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Book Review: The Science of Observational Methods:

Book Review: The Science of Observational Methods: Evolutionary Psychology www.epjournal.net – 2009. 7(1): 116-117 ¯¯¯¯¯¯¯¯¯¯¯¯¯¯¯¯¯¯¯¯¯¯¯¯¯¯¯¯ Book Review The Science of Observational Methods rd A review of Paul Martin and Patrick Bateson, Measuring Behaviour: An Introductory Guide (3 ed.). Cambridge University Press, Cambridge, 2007, 176 pp., US$45.00, ISBN 978-0521535632 (paperback). Renee Robinette Ha, Department of Psychology, Animal Behavior Program, University of Washington, Box 351525, Seattle, WA 98195, USA. E-mail: robinet@u.washington.edu. Paul Martin and Patrick Bateson have updated their guide to behavioral biology, and it continues to be a gem. In a mere 176 pages, they manage to address critical topics in the design and execution of a behavioral study. Obviously, some details are left to the reader, but Measuring Behaviour provides good resources for those requiring additional information. Most importantly, they hit the key ingredients of a well thought-out behavioral study; their little book will be sufficient for many undergraduates engaged in studies for coursework, or those learning the fundamentals of behavioral science. Although intended primarily for research in animal behavior, Measuring Behaviour will also be useful for evolutionary psychologists studying Homo sapiens in any “natural” setting. It can serve as an excellent introduction to the design of behavioral projects for graduate students, too, and I have http://www.deepdyve.com/assets/images/DeepDyve-Logo-lg.png Evolutionary Psychology SAGE

Book Review: The Science of Observational Methods:

Evolutionary Psychology , Volume 7 (1): 1 – Jan 1, 2009

Book Review: The Science of Observational Methods:

Evolutionary Psychology , Volume 7 (1): 1 – Jan 1, 2009

Abstract

Evolutionary Psychology www.epjournal.net – 2009. 7(1): 116-117 ¯¯¯¯¯¯¯¯¯¯¯¯¯¯¯¯¯¯¯¯¯¯¯¯¯¯¯¯ Book Review The Science of Observational Methods rd A review of Paul Martin and Patrick Bateson, Measuring Behaviour: An Introductory Guide (3 ed.). Cambridge University Press, Cambridge, 2007, 176 pp., US$45.00, ISBN 978-0521535632 (paperback). Renee Robinette Ha, Department of Psychology, Animal Behavior Program, University of Washington, Box 351525, Seattle, WA 98195, USA. E-mail: robinet@u.washington.edu. Paul Martin and Patrick Bateson have updated their guide to behavioral biology, and it continues to be a gem. In a mere 176 pages, they manage to address critical topics in the design and execution of a behavioral study. Obviously, some details are left to the reader, but Measuring Behaviour provides good resources for those requiring additional information. Most importantly, they hit the key ingredients of a well thought-out behavioral study; their little book will be sufficient for many undergraduates engaged in studies for coursework, or those learning the fundamentals of behavioral science. Although intended primarily for research in animal behavior, Measuring Behaviour will also be useful for evolutionary psychologists studying Homo sapiens in any “natural” setting. It can serve as an excellent introduction to the design of behavioral projects for graduate students, too, and I have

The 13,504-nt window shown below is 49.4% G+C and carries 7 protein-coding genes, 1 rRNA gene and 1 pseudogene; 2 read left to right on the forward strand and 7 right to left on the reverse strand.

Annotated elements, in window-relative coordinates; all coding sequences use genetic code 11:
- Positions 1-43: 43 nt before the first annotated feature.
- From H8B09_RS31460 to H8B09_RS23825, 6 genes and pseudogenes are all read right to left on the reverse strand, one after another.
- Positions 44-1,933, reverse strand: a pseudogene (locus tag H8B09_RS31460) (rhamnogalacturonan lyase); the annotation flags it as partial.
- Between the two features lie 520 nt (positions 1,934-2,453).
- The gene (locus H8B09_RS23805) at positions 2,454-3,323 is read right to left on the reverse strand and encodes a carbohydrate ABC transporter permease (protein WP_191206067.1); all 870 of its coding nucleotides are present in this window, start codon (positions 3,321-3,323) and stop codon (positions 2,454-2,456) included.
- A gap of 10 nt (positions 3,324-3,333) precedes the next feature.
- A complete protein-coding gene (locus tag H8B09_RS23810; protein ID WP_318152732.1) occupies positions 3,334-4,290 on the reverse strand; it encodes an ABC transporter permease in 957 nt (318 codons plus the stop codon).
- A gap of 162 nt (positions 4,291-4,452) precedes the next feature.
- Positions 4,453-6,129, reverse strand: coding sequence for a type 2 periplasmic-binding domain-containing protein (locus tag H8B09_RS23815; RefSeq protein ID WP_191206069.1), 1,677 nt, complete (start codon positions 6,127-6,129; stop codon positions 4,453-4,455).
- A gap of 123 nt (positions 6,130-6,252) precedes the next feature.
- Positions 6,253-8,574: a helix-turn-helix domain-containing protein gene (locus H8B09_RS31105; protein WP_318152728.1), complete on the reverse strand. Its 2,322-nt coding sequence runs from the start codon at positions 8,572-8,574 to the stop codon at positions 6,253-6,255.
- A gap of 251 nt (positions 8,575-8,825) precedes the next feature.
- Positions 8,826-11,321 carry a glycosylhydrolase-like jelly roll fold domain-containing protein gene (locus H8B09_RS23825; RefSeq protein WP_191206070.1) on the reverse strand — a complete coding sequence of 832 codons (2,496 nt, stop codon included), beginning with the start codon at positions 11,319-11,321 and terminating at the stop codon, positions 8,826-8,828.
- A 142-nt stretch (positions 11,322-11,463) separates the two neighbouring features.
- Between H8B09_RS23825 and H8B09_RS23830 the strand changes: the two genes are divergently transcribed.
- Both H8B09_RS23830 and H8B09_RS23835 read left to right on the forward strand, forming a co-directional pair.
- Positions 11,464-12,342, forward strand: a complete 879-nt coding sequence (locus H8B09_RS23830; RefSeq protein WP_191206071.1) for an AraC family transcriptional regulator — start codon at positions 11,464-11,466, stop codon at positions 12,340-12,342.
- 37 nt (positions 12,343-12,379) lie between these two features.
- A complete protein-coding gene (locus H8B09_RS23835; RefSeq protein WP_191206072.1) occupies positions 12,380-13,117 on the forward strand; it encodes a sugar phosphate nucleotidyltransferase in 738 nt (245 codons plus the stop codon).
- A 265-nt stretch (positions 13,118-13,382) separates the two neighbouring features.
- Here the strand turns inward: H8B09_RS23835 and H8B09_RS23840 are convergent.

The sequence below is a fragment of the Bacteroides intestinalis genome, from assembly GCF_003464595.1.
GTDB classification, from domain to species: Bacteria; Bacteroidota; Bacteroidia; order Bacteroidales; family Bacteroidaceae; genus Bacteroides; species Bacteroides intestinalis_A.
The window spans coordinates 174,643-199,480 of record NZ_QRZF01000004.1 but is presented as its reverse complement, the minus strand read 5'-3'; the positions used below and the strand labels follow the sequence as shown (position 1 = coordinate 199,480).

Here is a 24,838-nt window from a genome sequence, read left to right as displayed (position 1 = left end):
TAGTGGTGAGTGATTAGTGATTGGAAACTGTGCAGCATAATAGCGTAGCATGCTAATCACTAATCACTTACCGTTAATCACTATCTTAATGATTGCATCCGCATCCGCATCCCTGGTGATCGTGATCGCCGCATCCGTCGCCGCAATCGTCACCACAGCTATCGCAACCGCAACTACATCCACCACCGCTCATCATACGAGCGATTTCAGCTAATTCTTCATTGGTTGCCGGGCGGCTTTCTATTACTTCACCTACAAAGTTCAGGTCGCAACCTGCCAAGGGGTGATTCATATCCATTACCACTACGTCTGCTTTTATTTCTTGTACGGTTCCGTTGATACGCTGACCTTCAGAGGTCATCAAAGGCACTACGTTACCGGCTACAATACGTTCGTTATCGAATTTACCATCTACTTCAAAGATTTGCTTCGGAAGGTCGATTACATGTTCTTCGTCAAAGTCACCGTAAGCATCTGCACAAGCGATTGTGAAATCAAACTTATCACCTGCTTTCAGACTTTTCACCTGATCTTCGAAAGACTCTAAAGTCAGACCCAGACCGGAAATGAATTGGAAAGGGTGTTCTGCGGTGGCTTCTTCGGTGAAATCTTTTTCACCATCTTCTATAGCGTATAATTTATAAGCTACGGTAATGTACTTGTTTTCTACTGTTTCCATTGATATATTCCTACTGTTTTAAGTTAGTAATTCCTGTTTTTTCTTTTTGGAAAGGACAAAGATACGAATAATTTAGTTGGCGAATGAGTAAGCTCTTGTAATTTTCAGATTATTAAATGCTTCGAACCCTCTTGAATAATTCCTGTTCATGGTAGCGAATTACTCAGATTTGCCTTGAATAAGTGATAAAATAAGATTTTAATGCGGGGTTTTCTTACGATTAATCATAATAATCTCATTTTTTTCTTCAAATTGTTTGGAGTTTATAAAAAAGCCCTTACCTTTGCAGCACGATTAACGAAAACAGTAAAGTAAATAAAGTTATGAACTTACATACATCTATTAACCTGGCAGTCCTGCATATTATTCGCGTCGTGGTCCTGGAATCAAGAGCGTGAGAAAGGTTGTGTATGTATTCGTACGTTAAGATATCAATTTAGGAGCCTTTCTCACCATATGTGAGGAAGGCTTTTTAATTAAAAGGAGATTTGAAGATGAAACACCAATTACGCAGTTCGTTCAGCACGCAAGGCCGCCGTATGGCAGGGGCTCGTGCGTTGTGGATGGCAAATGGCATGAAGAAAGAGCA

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Publisher
SAGE
Copyright
Copyright © 2022 by SAGE Publications Inc., unless otherwise noted. Manuscript content on this site is licensed under Creative Commons Licenses
ISSN
1474-7049
eISSN
1474-7049
DOI
10.1177/147470490900700115
Publisher site
See Article on Publisher Site

Abstract

Evolutionary Psychology www.epjournal.net – 2009. 7(1): 116-117 ¯¯¯¯¯¯¯¯¯¯¯¯¯¯¯¯¯¯¯¯¯¯¯¯¯¯¯¯ Book Review The Science of Observational Methods rd A review of Paul Martin and Patrick Bateson, Measuring Behaviour: An Introductory Guide (3 ed.). Cambridge University Press, Cambridge, 2007, 176 pp., US$45.00, ISBN 978-0521535632 (paperback). Renee Robinette Ha, Department of Psychology, Animal Behavior Program, University of Washington, Box 351525, Seattle, WA 98195, USA. E-mail: robinet@u.washington.edu. Paul Martin and Patrick Bateson have updated their guide to behavioral biology, and it continues to be a gem. In a mere 176 pages, they manage to address critical topics in the design and execution of a behavioral study. Obviously, some details are left to the reader, but Measuring Behaviour provides good resources for those requiring additional information. Most importantly, they hit the key ingredients of a well thought-out behavioral study; their little book will be sufficient for many undergraduates engaged in studies for coursework, or those learning the fundamentals of behavioral science. Although intended primarily for research in animal behavior, Measuring Behaviour will also be useful for evolutionary psychologists studying Homo sapiens in any “natural” setting. It can serve as an excellent introduction to the design of behavioral projects for graduate students, too, and I have

Journal

Evolutionary PsychologySAGE

Published: Jan 1, 2009

References